Droplet microarray: miniaturized platform for rapid formation and high-throughput screening of embryoid bodies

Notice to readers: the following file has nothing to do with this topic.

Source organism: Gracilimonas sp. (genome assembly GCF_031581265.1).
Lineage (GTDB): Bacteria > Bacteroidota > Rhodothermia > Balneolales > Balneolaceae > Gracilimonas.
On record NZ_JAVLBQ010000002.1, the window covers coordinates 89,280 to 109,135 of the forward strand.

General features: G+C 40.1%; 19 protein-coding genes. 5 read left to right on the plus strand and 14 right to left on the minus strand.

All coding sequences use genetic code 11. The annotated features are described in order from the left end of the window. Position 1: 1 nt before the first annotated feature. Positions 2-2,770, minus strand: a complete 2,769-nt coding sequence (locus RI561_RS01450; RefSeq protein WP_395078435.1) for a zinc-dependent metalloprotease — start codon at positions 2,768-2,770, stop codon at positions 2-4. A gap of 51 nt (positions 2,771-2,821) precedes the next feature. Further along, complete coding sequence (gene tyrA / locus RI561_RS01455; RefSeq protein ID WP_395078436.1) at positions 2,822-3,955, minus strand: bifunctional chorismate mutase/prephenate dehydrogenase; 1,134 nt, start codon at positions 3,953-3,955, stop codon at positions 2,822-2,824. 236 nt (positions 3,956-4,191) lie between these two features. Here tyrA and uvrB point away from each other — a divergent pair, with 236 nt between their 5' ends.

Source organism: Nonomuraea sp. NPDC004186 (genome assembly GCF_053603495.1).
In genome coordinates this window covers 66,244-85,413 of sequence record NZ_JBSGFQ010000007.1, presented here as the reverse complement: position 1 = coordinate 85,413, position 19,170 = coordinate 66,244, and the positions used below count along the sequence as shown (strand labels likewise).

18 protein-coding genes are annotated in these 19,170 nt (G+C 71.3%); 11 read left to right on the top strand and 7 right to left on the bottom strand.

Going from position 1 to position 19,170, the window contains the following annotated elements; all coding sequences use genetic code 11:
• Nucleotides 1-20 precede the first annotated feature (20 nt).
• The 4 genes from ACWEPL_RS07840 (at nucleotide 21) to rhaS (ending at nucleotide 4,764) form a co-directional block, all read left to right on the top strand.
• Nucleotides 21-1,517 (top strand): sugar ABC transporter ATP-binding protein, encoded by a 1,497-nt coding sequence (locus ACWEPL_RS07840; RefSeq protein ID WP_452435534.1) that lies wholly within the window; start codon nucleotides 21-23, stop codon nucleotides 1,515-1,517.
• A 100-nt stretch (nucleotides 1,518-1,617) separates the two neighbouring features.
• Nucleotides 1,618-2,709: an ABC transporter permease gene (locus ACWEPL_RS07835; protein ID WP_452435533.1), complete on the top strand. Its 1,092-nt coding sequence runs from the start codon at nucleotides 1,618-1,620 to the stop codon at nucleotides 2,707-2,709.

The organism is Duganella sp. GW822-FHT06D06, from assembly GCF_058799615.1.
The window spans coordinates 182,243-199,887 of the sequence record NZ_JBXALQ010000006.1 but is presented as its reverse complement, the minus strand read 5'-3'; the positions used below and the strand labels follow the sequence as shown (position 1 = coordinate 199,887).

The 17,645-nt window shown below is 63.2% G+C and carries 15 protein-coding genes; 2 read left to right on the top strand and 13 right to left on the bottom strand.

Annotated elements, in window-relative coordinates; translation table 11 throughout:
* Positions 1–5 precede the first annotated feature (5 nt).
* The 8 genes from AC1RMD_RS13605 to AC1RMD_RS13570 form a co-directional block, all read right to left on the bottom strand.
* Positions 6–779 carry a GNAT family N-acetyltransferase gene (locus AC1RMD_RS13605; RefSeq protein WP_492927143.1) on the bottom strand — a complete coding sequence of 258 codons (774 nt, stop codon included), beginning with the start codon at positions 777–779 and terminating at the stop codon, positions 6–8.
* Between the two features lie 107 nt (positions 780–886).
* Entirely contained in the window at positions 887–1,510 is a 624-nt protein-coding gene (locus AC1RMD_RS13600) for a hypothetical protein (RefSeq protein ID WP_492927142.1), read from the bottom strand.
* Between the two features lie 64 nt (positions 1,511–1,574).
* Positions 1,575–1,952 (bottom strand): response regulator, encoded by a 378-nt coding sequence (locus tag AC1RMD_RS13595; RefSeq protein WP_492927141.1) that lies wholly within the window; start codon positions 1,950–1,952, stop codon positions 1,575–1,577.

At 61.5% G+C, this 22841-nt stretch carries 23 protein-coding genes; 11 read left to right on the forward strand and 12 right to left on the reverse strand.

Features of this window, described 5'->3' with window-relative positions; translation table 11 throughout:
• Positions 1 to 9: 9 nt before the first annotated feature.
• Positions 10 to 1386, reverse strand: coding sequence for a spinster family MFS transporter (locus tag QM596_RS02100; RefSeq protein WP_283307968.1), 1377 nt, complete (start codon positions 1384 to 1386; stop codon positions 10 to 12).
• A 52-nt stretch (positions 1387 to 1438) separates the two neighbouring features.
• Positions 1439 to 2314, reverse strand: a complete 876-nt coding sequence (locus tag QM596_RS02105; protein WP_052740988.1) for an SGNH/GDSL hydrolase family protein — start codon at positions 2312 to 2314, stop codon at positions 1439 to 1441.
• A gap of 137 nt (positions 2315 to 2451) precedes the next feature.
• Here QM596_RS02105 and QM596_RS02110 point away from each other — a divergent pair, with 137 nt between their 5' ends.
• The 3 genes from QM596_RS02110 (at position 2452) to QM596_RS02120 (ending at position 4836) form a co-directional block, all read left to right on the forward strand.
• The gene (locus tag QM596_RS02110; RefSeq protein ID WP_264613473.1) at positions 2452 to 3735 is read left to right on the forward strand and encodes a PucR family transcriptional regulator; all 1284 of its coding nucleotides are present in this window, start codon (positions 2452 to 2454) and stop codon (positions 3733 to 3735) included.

Stem cells are influenced by various factors present in their in vivo microenvironment, such as interactions with neighboring cells, the extracellular matrix or soluble molecules. This demonstrates the high complexity of the in vivo microenvironment. Hence, many advances have been made in developing 3D screening models mimicking this complexity and the in vivo-like state in order to ensure more biomedically relevant investigations in drug discovery. In the field of stem cell research embryoid bodies are often used as relevant 3D systems. Embryoid bodies are embryonic stem cell aggregates that recapitulate the early embryonic development and that can differentiate into derivatives of the three germ layers. Embryoid bodies enable the investigation of processes underlying embryonic development, tissue generation and identification of drugs with developmental toxicity. The ability to perform high-throughput screenings using embryoid bodies could be extremely important to accelerate the progress in the field of stem cell research and embryonic development. To date, there are no simple methods to create high-density microarrays of embryoid bodies that further enable their high-throughput screening important for biomedical research. Here we demonstrate a new method that enables formation and high-throughput screening of embryoid bodies in arrays of defined, separated microdroplets. Using the superhydrophobic–hydrophilic micropattern of the droplet microarray, we demonstrate rapid and facile one-step formation of a dense array of multiple droplets containing homogeneous, single embryoid bodies. Thorough characterization of the influence of the initial cell number on embryoid body size, roundness and distribution was performed. We applied the embryoid body microarray to screen 774 FDA-approved compounds, identifying compounds with developmental toxicity such as mycophenolate mofetil or embryonic lethality such as eptifibatide. This work demonstrates the potential of the droplet microarray for the rapid formation of high-density microarrays of single embryoid bodies and their high-throughput drug screenings.